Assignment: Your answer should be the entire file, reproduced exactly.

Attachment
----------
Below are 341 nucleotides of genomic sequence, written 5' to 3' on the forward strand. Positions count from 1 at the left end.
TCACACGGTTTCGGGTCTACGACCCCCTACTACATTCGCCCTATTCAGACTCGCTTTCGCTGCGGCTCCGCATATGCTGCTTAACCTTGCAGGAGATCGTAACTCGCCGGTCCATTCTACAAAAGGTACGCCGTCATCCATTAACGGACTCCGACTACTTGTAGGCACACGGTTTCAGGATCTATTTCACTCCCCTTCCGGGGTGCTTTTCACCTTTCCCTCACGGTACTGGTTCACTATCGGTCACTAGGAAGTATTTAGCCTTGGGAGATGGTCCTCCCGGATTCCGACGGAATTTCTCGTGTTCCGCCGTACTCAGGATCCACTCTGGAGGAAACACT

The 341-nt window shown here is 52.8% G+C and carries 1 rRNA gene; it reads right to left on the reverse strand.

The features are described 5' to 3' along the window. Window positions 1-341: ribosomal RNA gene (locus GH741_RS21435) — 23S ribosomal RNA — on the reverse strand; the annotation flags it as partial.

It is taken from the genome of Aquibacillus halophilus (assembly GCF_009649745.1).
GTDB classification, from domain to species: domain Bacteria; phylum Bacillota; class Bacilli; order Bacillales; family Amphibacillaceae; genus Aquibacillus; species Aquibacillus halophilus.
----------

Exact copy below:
Below are 341 nucleotides of genomic sequence, written 5' to 3' on the forward strand. Positions count from 1 at the left end.
TCACACGGTTTCGGGTCTACGACCCCCTACTACATTCGCCCTATTCAGACTCGCTTTCGCTGCGGCTCCGCATATGCTGCTTAACCTTGCAGGAGATCGTAACTCGCCGGTCCATTCTACAAAAGGTACGCCGTCATCCATTAACGGACTCCGACTACTTGTAGGCACACGGTTTCAGGATCTATTTCACTCCCCTTCCGGGGTGCTTTTCACCTTTCCCTCACGGTACTGGTTCACTATCGGTCACTAGGAAGTATTTAGCCTTGGGAGATGGTCCTCCCGGATTCCGACGGAATTTCTCGTGTTCCGCCGTACTCAGGATCCACTCTGGAGGAAACACT

The 341-nt window shown here is 52.8% G+C and carries 1 rRNA gene; it reads right to left on the reverse strand.

The features are described 5' to 3' along the window. Window positions 1-341: ribosomal RNA gene (locus GH741_RS21435) — 23S ribosomal RNA — on the reverse strand; the annotation flags it as partial.

It is taken from the genome of Aquibacillus halophilus (assembly GCF_009649745.1).
GTDB classification, from domain to species: domain Bacteria; phylum Bacillota; class Bacilli; order Bacillales; family Amphibacillaceae; genus Aquibacillus; species Aquibacillus halophilus.